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Association between serum uric acid level and metabolic syndrome

Authors
 Ju-Mi Lee  ;  Hyeon Chang Kim  ;  Hye Min Cho  ;  Sun Min Oh  ;  Dong Phil Choi  ;  Il Suh 
Citation
 Journal of Preventive Medicine and Public Health, Vol.45(3) : 181-187, 2012 
Journal Title
 Journal of Preventive Medicine and Public Health 
ISSN
 1975-8375 
Issue Date
2012
Abstract
OBJECTIVES: Serum uric acid levels have been reported to be associated with a variety of cardiovascular conditions. However, the direct association between uric acid levels and metabolic syndrome remains controversial. Thus, we evaluated the association of serum uric acid levels and metabolic syndrome in a community-based cohort study in Korea. METHODS: We performed cross-sectional analysis of baseline data of 889 males and 1491 females (aged 38 to 87) who participated in baseline examinations of the Korean Genome and Epidemiology Study: Kanghwa study. Blood samples were collected after at least an 8 hour fast. Uric acid quartiles were defined as follows: <4.8, 4.8-<5.6, 5.6-<6.5, ≥6.5 mg/dL in males; and <3.8, 3.8-<4.3, 4.3-<5.1, ≥5.1 mg/dL in females. Metabolic syndrome was defined by the National Cholesterol Education Program Adult Treatment Panel III Criteria with adjusted waist circumference cutoffs (90 cm for males; 80 cm for females). The association between serum uric acid quartiles and metabolic syndrome was assessed using multivariate logistic regression. RESULTS: The odds ratio for having metabolic syndrome in the highest versus lowest quartiles of serum uric acid levels was 2.67 (95% confidence interval [CI], 1.60 to 4.46) in males and 2.14 (95% CI, 1.50 to 3.05) in females after adjusting for age, smoking, alcohol intake, body mass index, total cholesterol, HbA1c, albumin, γ-glutamyltransferase, blood urea nitrogen, and log C-reactive protein. The number of metabolic abnormalities also increased gradually with increasing serum uric acid levels (adjusted p for trend < 0.001 in both sexes). CONCLUSIONS: Higher serum uric acid levels are positively associated with the presence of metabolic syndrome in Korean males and females.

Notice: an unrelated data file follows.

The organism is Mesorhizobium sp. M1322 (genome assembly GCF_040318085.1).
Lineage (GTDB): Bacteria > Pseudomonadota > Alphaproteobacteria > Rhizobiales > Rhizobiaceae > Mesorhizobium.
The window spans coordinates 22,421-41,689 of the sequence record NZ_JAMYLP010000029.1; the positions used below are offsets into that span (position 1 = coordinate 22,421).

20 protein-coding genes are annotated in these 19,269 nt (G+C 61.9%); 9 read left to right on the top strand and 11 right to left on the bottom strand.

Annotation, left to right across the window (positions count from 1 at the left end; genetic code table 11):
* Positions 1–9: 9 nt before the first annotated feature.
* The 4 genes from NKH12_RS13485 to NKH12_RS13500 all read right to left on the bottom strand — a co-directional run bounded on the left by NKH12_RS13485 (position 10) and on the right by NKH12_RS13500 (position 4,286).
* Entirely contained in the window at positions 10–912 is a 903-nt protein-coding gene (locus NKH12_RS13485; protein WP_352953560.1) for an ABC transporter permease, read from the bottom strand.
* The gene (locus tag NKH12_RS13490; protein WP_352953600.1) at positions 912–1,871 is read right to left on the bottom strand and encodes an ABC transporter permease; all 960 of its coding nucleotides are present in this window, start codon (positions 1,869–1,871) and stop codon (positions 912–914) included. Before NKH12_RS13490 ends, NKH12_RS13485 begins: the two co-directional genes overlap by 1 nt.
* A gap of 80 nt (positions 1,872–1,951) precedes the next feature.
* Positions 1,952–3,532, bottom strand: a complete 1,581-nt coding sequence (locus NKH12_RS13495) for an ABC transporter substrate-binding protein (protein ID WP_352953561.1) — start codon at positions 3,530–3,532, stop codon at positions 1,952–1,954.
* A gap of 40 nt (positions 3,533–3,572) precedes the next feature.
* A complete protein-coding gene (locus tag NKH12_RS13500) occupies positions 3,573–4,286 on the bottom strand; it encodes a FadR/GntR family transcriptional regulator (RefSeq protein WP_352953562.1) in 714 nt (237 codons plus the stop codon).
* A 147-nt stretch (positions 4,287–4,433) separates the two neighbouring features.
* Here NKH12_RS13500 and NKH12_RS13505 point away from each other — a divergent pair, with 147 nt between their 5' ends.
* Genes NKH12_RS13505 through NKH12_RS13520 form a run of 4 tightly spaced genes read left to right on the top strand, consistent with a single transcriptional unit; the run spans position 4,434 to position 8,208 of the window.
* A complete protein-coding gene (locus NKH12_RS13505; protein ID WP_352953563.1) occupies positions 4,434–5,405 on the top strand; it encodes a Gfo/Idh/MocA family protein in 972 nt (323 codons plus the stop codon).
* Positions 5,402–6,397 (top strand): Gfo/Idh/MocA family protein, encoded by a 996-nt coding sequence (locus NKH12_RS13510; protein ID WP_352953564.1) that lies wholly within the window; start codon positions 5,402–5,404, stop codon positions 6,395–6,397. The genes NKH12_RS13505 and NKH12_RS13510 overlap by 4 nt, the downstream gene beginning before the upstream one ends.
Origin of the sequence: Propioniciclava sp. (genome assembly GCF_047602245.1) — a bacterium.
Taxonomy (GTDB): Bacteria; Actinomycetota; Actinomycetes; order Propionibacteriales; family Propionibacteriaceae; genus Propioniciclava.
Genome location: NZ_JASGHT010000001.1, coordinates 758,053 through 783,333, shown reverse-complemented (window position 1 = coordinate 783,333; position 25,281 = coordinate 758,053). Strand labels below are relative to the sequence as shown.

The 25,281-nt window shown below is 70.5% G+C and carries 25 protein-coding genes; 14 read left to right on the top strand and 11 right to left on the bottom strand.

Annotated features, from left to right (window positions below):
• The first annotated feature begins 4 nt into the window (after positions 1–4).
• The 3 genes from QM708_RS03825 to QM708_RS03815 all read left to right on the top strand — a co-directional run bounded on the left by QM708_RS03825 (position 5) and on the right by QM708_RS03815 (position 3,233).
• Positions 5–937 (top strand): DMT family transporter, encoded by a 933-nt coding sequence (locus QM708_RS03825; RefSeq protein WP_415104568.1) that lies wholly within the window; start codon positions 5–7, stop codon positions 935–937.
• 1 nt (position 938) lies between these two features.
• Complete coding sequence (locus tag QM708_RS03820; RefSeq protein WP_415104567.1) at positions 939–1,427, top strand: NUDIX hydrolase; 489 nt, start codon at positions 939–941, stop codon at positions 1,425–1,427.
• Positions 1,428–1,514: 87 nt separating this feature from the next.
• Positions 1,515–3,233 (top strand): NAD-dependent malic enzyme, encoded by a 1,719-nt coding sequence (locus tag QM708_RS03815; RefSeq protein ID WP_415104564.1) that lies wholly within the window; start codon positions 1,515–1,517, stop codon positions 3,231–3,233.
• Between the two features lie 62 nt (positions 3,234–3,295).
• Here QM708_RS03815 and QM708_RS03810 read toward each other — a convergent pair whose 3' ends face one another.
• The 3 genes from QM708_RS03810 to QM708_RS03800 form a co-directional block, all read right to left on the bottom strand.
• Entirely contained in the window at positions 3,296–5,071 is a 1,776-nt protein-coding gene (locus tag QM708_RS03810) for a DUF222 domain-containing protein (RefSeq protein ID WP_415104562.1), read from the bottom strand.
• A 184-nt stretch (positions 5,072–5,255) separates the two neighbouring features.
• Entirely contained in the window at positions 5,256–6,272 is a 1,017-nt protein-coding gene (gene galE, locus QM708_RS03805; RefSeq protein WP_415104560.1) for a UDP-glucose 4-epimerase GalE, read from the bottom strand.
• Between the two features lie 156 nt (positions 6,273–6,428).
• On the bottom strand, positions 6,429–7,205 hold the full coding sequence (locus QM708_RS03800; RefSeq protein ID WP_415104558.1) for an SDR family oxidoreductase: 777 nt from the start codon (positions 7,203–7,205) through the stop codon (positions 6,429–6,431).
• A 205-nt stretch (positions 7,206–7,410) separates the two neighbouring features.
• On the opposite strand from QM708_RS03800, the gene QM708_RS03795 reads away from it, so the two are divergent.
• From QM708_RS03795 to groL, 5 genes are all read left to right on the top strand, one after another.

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DOI
10.3961/jpmph.2012.45.3.181
Appears in Collections:
1. College of Medicine (의과대학) > Dept. of Preventive Medicine and Public Health (예방의학교실) > 1. Journal Papers
Yonsei Authors
김현창(Kim, Hyeon Chang) ORCID logo https://orcid.org/0000-0001-7867-1240
서일(Suh, Il) ORCID logo https://orcid.org/0000-0002-9689-7849
오선민(Oh, Sun Min)
이주미(Lee, Ju Mi)
조해민(Cho, Hye Min)
최동필(Choi, Dong Phil)
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URI
https://ir.ymlib.yonsei.ac.kr/handle/22282913/91063
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